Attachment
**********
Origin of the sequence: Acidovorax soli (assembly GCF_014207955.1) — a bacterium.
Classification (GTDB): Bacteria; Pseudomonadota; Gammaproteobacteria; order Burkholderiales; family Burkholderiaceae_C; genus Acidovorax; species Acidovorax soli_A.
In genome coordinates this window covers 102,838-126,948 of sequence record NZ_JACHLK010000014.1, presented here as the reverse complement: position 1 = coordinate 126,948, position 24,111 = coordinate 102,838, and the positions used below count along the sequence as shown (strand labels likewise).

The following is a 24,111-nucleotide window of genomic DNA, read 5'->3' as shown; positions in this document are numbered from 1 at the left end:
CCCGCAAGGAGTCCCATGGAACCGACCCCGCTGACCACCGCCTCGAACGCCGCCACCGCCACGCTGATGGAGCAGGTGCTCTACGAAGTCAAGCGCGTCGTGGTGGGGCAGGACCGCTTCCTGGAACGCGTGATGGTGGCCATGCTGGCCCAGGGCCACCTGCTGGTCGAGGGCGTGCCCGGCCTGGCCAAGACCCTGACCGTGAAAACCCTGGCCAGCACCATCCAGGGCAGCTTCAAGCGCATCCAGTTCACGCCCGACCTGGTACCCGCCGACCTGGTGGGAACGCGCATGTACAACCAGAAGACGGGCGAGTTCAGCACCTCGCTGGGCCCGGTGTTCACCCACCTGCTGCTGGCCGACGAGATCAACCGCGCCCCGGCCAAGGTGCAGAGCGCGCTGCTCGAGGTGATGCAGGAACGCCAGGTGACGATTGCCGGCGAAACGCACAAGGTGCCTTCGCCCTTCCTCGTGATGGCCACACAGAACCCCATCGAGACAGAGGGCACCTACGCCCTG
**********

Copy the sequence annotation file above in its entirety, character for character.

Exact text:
Origin of the sequence: Acidovorax soli (assembly GCF_014207955.1) — a bacterium.
Classification (GTDB): Bacteria; Pseudomonadota; Gammaproteobacteria; order Burkholderiales; family Burkholderiaceae_C; genus Acidovorax; species Acidovorax soli_A.
In genome coordinates this window covers 102,838-126,948 of sequence record NZ_JACHLK010000014.1, presented here as the reverse complement: position 1 = coordinate 126,948, position 24,111 = coordinate 102,838, and the positions used below count along the sequence as shown (strand labels likewise).

The following is a 24,111-nucleotide window of genomic DNA, read 5'->3' as shown; positions in this document are numbered from 1 at the left end:
CCCGCAAGGAGTCCCATGGAACCGACCCCGCTGACCACCGCCTCGAACGCCGCCACCGCCACGCTGATGGAGCAGGTGCTCTACGAAGTCAAGCGCGTCGTGGTGGGGCAGGACCGCTTCCTGGAACGCGTGATGGTGGCCATGCTGGCCCAGGGCCACCTGCTGGTCGAGGGCGTGCCCGGCCTGGCCAAGACCCTGACCGTGAAAACCCTGGCCAGCACCATCCAGGGCAGCTTCAAGCGCATCCAGTTCACGCCCGACCTGGTACCCGCCGACCTGGTGGGAACGCGCATGTACAACCAGAAGACGGGCGAGTTCAGCACCTCGCTGGGCCCGGTGTTCACCCACCTGCTGCTGGCCGACGAGATCAACCGCGCCCCGGCCAAGGTGCAGAGCGCGCTGCTCGAGGTGATGCAGGAACGCCAGGTGACGATTGCCGGCGAAACGCACAAGGTGCCTTCGCCCTTCCTCGTGATGGCCACACAGAACCCCATCGAGACAGAGGGCACCTACGCCCTG